cyber crime Governments not spending enough on putting cyber criminals behind bars

A recent study conducted through a partnership between the UK, Germany, the Netherlands, and USA revealed that governments spent more money on fighting cybercrimes through software rather than allocating more money into arresting the people behind those crimes.

cyber crime Governments not spending enough on putting cyber criminals behind bars

A recent study conducted through a partnership between the UK, Germany, the Netherlands, and USA revealed that governments spent more money on fighting cybercrimes through software rather than allocating more money into arresting the people behind those crimes.

According to the BBC, the colleagues working on the study considered all “main types of cybercrime”, which includes “online payment and banking fraud”.

The study found out that governments spend less than £10 million out of £640 million annually on putting people carrying out online crimes behind bars.  Misallocation of funds led authorities to concentrate more on surveillance rather than actually going after suspects. 

“Some police forces believe the problem is too large to tackle,” Ross Anderson, lead author of the study, told the BBC. “In fact, a small number of gangs lie behind many incidents and locking them up would be far more effective than telling the public to fit an anti-phishing toolbar or purchase anti-virus software. Cybercrooks impose disproportionate costs on society.”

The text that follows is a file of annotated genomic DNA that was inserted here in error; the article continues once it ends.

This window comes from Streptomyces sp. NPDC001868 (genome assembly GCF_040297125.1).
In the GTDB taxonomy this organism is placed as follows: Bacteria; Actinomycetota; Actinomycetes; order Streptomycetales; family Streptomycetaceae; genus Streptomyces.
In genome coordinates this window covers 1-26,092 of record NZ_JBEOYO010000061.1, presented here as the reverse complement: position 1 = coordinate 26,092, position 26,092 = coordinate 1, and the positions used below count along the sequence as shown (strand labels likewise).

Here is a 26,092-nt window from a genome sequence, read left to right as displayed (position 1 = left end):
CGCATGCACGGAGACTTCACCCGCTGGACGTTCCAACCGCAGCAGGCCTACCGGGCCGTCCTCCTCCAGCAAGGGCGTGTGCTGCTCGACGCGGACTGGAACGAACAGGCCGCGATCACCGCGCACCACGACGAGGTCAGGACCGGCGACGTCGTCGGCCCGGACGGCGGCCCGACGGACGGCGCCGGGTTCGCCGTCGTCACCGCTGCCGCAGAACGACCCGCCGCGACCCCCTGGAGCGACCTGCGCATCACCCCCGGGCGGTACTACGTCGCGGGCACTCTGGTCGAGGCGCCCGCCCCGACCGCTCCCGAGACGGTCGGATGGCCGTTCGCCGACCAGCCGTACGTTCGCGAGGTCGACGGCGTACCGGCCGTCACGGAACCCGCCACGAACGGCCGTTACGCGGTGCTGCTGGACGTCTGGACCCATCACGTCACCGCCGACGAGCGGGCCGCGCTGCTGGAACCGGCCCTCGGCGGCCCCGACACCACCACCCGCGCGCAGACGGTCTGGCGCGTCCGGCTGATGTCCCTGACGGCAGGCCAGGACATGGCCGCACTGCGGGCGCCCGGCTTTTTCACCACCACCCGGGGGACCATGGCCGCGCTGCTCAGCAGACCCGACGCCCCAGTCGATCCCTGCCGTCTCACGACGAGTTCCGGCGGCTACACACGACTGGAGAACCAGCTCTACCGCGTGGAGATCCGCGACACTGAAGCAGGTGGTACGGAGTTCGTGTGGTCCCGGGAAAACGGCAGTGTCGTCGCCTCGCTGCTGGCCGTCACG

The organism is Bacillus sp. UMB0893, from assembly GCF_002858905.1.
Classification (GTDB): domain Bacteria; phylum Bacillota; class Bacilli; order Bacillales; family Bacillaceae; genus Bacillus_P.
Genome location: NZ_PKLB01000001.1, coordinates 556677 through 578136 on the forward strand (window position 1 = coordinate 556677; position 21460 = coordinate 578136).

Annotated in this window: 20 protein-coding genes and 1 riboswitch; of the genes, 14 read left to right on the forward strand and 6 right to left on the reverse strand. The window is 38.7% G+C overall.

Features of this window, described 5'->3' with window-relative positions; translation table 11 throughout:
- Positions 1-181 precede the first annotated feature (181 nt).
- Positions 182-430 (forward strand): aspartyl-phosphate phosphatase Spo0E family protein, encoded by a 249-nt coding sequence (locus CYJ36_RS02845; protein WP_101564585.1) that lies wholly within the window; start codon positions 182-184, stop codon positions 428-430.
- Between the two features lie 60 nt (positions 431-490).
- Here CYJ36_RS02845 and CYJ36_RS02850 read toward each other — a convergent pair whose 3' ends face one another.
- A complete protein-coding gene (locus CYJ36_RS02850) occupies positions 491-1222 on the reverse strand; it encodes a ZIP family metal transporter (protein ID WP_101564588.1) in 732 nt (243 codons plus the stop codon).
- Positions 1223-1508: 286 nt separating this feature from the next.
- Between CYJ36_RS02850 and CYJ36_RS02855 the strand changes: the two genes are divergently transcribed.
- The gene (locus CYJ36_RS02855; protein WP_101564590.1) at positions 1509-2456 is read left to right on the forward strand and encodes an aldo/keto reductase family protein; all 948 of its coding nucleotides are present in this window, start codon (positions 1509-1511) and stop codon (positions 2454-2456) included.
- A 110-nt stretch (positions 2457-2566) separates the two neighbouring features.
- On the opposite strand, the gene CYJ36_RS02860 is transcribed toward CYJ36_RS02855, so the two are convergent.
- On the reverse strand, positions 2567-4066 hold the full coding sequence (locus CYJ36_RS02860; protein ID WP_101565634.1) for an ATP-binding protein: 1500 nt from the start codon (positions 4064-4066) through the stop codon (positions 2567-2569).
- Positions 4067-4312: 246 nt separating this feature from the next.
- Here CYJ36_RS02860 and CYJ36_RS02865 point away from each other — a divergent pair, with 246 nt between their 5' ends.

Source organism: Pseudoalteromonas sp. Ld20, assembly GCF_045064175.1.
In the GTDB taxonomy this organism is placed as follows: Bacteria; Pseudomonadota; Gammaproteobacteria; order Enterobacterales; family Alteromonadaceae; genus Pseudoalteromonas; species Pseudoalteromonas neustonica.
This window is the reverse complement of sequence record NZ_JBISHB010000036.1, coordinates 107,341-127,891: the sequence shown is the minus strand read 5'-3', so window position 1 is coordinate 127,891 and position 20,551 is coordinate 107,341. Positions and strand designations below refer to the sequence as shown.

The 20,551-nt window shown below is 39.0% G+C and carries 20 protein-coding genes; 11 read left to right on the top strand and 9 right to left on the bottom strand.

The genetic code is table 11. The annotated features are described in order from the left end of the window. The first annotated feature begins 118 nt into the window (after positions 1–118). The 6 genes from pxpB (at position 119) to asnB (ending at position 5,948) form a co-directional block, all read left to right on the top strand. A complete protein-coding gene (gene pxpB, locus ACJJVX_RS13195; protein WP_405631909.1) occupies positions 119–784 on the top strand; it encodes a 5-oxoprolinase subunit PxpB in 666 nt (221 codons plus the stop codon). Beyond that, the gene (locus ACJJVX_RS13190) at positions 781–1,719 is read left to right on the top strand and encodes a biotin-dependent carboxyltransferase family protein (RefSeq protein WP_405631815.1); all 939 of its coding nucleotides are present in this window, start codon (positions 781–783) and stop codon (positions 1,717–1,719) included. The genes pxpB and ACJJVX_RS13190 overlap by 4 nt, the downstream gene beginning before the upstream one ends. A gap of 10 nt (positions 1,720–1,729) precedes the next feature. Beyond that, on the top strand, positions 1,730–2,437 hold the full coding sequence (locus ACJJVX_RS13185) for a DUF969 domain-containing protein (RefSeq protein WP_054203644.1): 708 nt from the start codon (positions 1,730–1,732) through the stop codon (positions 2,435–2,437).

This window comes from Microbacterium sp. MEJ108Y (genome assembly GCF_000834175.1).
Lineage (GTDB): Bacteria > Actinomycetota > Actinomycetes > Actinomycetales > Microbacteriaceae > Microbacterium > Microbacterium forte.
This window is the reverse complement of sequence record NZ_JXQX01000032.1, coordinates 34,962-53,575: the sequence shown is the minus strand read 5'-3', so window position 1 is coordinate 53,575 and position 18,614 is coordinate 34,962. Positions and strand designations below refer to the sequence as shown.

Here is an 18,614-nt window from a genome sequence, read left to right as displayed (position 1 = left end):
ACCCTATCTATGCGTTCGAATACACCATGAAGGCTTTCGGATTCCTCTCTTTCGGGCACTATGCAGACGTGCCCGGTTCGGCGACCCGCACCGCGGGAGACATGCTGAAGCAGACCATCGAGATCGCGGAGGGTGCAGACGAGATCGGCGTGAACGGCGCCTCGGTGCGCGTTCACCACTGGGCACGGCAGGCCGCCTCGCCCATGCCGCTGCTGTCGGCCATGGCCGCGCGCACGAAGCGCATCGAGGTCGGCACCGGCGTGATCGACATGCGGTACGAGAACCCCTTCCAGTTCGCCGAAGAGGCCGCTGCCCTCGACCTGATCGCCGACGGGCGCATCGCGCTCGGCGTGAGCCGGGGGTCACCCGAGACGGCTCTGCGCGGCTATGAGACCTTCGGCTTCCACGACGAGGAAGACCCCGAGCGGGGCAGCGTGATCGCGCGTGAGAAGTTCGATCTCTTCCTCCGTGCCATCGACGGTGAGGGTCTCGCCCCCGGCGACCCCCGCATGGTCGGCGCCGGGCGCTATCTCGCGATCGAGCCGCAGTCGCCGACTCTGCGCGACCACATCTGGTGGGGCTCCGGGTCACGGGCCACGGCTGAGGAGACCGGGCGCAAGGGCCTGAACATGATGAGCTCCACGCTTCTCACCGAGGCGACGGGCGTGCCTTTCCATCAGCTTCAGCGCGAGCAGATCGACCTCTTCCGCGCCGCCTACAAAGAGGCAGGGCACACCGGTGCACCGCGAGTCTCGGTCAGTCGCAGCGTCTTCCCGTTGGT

Anderson compares cybercrime to a swamp, stating that the only way to clean it up is to drain it by arresting the crooks.  He credits, however, the FBI for doing most of the “heavy lifting” when it comes to actually going after online criminals. 

Anderson’s solutions to the uneven allocation of funds to different areas of cybercrimes management is simple, make it even.  Furthermore, he believes that legislations that protect online consumers should be on the governments’ agenda.  Online payment and banking fraud has led many to avoid online transactions altogether, therefore, indirectly affecting the economy.  

Source: bbc.co.uk